Training the Next Generation of Police Leaders With Peter Drucker Principles
They protect. They serve. And—with insight from the most enduring modern management theorists—they lead.
Peter Drucker’s thinking on leadership has influenced a generation of business executives and CEOs. But the principles developed by the father of modern management are also being offered to benefit police executives and the communities they serve.
This past summer saw the launch of the inaugural California Police Chiefs Executive Leadership Institute (CPCELI) at Drucker. This new partnership between the Drucker School of Management and the California Police Chiefs Association (CPCA) provides participants a unique career-development opportunity in which the management visionary’s concepts are imbued with a law enforcement perspective.
The program is already netting impressive results with the recent news of two graduates’ promotions to the rank of police chief.
“One of the goals was to build a rigorous experience that provides a unique environment rich with subject-matter and academic expertise, foundational Drucker concepts, and networking opportunities,” said Jenny Darroch, the Henry Y. Hwang Dean of the Drucker School and Professor of Innovation, Entrepreneurship & Marketing. “We’ve succeeded with a one-of-a-kind program that is designed to enhance skills for new police chiefs and aspiring leaders preparing for executive leadership.”
Darroch collaborated with a team of CPCA members led by Robert Handy, the director-at-large of CPCA’s executive committee and Huntington Beach’s police chief, to create CPCELI.
Participating Drucker faculty include: Katharina Pick, who has conducted research in organizational behavior and theory; Jean Lipman-Blumen, who as experience teaching crisis management and leadership; Jay Prag, who teaches corporate finance, investments, and economics of strategy; and Vijay Sathe, an expert on entrepreneurship and the revitalization of self. Topics covered include risk management, evidence based decisions, citizen engagement and the public trust, mindfulness, and exemplary policing.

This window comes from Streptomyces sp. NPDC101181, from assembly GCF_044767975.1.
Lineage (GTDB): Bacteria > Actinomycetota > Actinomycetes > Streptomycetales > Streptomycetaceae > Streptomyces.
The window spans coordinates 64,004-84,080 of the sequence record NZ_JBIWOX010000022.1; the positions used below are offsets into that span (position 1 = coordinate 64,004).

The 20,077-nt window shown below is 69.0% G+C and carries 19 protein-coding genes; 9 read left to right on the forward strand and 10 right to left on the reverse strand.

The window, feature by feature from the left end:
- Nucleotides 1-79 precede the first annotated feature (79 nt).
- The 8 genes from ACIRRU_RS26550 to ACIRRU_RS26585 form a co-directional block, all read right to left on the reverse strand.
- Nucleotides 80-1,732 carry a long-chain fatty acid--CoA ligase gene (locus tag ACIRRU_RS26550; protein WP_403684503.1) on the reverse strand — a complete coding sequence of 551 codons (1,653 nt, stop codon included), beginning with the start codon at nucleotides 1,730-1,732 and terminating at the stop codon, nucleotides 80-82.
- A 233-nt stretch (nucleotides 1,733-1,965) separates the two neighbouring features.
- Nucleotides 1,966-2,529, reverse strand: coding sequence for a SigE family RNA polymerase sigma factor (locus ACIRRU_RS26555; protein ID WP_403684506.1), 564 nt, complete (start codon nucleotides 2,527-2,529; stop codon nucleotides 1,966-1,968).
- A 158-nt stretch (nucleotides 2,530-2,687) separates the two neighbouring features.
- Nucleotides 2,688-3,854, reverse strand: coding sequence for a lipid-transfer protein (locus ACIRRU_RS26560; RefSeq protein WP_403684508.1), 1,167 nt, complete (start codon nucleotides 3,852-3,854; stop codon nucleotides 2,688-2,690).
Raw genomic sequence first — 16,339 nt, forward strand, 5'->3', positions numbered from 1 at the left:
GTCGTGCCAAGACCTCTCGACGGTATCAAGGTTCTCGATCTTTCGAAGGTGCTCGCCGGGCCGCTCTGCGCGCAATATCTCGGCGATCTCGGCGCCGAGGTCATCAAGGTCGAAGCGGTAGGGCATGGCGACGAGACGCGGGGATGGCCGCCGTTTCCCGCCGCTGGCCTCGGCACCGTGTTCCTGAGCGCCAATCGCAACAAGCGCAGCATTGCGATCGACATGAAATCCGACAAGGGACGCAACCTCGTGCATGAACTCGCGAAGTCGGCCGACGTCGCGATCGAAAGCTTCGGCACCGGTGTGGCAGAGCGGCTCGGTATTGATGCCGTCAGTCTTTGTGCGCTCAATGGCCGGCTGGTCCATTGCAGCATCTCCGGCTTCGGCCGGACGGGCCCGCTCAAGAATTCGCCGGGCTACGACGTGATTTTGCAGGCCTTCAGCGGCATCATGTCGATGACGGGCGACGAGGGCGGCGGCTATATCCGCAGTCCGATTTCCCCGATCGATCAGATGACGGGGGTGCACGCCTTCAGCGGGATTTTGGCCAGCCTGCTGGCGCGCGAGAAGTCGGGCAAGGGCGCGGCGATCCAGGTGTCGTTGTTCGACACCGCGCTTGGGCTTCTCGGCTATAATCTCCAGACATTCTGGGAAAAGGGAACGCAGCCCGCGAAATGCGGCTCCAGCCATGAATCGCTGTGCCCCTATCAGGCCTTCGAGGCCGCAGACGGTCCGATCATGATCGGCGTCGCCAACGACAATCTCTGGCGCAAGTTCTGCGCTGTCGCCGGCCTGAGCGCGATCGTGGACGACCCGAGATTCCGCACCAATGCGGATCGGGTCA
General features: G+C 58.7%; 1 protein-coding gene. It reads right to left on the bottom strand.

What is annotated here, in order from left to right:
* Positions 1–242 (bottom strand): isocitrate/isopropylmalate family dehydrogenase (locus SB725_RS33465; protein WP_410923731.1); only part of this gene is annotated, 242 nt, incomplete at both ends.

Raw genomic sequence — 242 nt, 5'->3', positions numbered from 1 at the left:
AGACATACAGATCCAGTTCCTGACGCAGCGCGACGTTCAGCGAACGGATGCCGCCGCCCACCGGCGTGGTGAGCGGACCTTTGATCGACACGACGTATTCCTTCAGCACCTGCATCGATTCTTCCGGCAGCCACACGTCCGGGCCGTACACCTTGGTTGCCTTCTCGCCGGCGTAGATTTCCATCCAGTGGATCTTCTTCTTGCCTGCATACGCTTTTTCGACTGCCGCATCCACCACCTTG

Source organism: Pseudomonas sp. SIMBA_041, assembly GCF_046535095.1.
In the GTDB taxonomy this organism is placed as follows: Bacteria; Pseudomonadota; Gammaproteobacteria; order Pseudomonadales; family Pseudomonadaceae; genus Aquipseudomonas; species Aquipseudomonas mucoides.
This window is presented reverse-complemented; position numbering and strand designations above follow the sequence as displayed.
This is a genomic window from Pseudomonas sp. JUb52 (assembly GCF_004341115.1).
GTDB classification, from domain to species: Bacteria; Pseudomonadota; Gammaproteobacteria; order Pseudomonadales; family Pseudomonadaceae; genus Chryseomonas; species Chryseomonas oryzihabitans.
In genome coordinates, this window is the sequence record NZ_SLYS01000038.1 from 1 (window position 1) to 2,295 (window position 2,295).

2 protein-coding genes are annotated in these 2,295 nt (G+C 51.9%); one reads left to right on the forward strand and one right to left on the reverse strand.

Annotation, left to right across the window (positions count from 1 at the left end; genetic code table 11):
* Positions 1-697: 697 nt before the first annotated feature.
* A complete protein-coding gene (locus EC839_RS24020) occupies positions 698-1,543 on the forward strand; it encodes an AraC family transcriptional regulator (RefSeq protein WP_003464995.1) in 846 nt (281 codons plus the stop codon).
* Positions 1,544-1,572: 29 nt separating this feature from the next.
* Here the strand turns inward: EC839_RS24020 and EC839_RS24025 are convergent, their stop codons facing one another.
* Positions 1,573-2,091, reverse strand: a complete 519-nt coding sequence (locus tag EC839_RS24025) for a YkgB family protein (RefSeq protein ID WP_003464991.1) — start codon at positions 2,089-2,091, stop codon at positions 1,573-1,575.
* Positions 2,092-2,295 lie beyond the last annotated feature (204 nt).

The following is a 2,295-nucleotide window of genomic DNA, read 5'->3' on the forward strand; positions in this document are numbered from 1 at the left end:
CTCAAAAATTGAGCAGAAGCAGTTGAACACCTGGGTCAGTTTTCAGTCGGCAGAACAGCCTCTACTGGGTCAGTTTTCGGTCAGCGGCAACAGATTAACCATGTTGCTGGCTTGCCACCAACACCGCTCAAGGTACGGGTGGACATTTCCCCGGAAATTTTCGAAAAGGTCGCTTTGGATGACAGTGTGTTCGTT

Several Drucker principles run throughout the program:
- A belief in the importance of a functioning society.
- A focus on people-centered management.
- A focus on performance.
- A focus on self-management.
- A practice based, transdisciplinary, and lifelong approach to learning.
“The program aims to equip current and future executives with the broad vision and practical management skills needed to lead agencies to success, internally and externally,” said Jackie Gomez-Whiteley, CPCELI’s program director and a former law enforcement officer who previously served as police chief for the Cypress Police Department and interim police chief for the Alhambra Police Department.
CPCELI’s summer cohort included law enforcement leaders from nearly 30 communities across California, Washington, and Arizona, including police departments from Newport Beach, Bakersfield, Fontana, Ventura, and public agencies in Tempe and the Gila River Indian Community.
At least two graduates from the summer cohort have been promoted since completing the program. Monrovia Police Department Captain Alan Sanvictores will be sworn in as police chief of that agency on November 7. The Sebastopol Police Department also announced it planned to promote Captain James Conner, another CPCELI graduate, to chief of that agency.
Another CPCELI cohort is planned for summer 2018.